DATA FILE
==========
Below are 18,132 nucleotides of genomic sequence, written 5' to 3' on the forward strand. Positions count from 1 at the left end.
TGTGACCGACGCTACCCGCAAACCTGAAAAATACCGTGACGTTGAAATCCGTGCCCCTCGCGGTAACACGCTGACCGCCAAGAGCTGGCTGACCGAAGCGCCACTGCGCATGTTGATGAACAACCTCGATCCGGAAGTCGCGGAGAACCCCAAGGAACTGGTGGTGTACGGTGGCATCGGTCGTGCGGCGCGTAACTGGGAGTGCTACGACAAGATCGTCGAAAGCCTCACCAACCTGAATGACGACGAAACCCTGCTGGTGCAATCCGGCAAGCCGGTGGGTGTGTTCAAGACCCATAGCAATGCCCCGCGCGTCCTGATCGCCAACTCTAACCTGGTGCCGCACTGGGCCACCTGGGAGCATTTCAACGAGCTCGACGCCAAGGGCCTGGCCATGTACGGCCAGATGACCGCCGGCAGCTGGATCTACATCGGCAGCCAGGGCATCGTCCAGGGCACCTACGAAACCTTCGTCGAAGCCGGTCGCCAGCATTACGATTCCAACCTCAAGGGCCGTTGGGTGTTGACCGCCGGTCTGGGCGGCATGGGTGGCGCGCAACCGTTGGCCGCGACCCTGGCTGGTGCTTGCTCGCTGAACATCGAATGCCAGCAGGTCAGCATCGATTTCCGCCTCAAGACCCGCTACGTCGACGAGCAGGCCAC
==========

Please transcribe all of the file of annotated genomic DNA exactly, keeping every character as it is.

Below are 18,132 nucleotides of genomic sequence, written 5' to 3' on the forward strand. Positions count from 1 at the left end.
TGTGACCGACGCTACCCGCAAACCTGAAAAATACCGTGACGTTGAAATCCGTGCCCCTCGCGGTAACACGCTGACCGCCAAGAGCTGGCTGACCGAAGCGCCACTGCGCATGTTGATGAACAACCTCGATCCGGAAGTCGCGGAGAACCCCAAGGAACTGGTGGTGTACGGTGGCATCGGTCGTGCGGCGCGTAACTGGGAGTGCTACGACAAGATCGTCGAAAGCCTCACCAACCTGAATGACGACGAAACCCTGCTGGTGCAATCCGGCAAGCCGGTGGGTGTGTTCAAGACCCATAGCAATGCCCCGCGCGTCCTGATCGCCAACTCTAACCTGGTGCCGCACTGGGCCACCTGGGAGCATTTCAACGAGCTCGACGCCAAGGGCCTGGCCATGTACGGCCAGATGACCGCCGGCAGCTGGATCTACATCGGCAGCCAGGGCATCGTCCAGGGCACCTACGAAACCTTCGTCGAAGCCGGTCGCCAGCATTACGATTCCAACCTCAAGGGCCGTTGGGTGTTGACCGCCGGTCTGGGCGGCATGGGTGGCGCGCAACCGTTGGCCGCGACCCTGGCTGGTGCTTGCTCGCTGAACATCGAATGCCAGCAGGTCAGCATCGATTTCCGCCTCAAGACCCGCTACGTCGACGAGCAGGCCAC